by Peter Clark
Roberto Westbrook came to me recently looking for some creative feedback on some print promo concepts he had. I mocked up a few things based on what he sent over. He must have been happy with my ideas because a few days later he asked me to design the whole thing.
Roberto, a Richmond/Norfolk-based photographer, is gradually becoming aware of what one must do to be successful at marketing and self-promotion. He had worked with Suzanne Sease, a photographer consultant, in early 2010, to develop a new book, web portfolio, and email campaign for the year. He kept the branding he already had in place. Before all this, he admits, he didn’t really have a plan of communication to reach potential clients successfully and on a regular basis. His comments:
Marketing is this multi-faceted process that requires research, promotion and selling. It’s necessary for developing relationships with new clients and maintaining ties with old ones. Styles change but personal connections are always important. I think a personal meeting is the best way to be remembered. The question is how do you get that meeting? I’m still figuring that out, but I think one of the keys is targeted research. For example, Google Analytics indicates that someone from an agency spent ten minutes on my site last week. From now on, that agency’s art buyers will be on all my future promos and maybe some personal project updates.
The design for his printed promo would revolve around an accordion layout. I suggested he try and get his printer to print the promo double-sided to get the most out of the layout. One-sided promos, especially those designed to be seen from both sides, always leave something to be desired. I always think a photographer should take advantage of the extra space in whatever way possible.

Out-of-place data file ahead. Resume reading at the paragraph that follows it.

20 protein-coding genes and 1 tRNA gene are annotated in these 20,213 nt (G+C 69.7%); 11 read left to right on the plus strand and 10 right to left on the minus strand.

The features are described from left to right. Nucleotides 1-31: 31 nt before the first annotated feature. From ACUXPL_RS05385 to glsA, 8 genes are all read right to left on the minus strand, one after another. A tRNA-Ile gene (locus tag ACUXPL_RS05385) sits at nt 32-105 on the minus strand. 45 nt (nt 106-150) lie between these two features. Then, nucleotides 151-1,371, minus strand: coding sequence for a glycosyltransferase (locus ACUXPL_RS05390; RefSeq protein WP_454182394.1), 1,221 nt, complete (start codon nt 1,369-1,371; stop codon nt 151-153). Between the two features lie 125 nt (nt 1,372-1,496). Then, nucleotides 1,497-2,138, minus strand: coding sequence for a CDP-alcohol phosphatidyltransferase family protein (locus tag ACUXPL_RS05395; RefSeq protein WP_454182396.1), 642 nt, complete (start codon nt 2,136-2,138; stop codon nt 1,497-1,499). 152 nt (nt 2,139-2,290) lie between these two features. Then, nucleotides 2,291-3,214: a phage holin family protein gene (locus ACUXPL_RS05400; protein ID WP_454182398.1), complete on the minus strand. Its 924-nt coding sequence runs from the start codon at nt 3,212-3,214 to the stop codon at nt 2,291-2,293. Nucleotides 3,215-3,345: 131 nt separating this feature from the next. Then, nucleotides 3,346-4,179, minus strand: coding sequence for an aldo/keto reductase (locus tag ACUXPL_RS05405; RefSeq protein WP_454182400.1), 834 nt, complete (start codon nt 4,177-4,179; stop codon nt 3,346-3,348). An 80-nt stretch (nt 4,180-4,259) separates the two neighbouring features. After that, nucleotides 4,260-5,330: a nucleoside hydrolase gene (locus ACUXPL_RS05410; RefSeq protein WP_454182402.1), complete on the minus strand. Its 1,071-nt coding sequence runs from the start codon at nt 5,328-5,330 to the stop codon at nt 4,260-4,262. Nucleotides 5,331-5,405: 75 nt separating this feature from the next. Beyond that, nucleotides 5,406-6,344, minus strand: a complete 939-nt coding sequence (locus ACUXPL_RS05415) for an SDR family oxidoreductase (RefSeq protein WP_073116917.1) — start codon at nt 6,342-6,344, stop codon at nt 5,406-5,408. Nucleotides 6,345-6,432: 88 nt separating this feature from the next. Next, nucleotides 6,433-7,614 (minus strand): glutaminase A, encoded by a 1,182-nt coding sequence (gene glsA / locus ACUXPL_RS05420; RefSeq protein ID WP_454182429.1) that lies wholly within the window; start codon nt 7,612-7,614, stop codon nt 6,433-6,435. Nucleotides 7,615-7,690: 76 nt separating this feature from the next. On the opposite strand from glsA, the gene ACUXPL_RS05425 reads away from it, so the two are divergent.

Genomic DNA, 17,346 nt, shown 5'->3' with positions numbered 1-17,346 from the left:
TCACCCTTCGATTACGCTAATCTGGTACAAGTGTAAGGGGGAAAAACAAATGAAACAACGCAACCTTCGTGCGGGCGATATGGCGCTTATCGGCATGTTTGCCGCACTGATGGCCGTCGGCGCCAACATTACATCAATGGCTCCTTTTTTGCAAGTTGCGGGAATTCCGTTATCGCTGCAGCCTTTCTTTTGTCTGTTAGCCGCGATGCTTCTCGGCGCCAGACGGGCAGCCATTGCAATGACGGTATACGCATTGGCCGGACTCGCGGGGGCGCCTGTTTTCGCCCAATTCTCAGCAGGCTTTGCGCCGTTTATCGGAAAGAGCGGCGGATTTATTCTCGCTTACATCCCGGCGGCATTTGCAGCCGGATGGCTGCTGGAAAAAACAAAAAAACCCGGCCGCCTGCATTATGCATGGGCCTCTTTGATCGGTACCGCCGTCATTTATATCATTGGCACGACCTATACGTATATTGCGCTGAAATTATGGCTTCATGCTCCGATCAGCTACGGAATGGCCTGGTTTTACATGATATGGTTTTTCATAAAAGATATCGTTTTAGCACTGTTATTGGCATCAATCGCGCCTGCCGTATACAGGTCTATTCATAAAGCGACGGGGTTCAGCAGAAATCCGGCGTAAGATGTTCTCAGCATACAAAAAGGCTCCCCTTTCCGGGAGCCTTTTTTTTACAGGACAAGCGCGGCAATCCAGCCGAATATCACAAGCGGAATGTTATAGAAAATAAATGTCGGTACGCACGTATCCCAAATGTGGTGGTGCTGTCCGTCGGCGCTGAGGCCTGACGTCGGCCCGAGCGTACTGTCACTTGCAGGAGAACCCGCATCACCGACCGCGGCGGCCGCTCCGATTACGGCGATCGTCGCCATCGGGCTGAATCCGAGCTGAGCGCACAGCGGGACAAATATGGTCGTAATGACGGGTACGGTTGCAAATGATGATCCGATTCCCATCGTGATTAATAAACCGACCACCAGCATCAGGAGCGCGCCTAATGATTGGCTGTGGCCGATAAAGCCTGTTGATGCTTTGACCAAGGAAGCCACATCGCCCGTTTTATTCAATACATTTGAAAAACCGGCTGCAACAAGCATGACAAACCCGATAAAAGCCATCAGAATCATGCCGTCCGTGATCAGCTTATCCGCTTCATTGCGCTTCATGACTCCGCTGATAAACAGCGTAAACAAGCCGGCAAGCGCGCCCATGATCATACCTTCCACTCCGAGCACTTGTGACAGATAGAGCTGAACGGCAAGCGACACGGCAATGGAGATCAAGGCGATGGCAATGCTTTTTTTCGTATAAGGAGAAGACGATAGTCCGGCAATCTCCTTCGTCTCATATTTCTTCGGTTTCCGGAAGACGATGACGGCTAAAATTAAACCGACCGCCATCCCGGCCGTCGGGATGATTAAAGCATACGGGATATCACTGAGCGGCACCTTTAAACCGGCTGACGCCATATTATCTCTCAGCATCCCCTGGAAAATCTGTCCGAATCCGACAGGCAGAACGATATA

Using that space, we were able to include four decent sized images and his existing branding elements on both sides. When the promo is folded up, his identity appears at the front and his contact info directly behind that. I had Sean, our director of photography, give me some suggestions for photo combinations for each side of the promo. We figured a quirky image paired with a more commercial image would work well since Roberto’s work has a great sense of subtle humor that should appeal to art buyers.
Deadline Digital, a local printer in Norfolk, printed the promo (he said they were close enough for him to ride his scooter to check the first proof). Roberto recently sent us a bunch of the final folded and enveloped incarnations, and I think they came out great. He says his promo is intended as a leave-behind for portfolio meetings and as a targeted mail piece for people he’d like to work with in the future.
If you’re ready to take your marketing to the next level with print or email promos, reach out!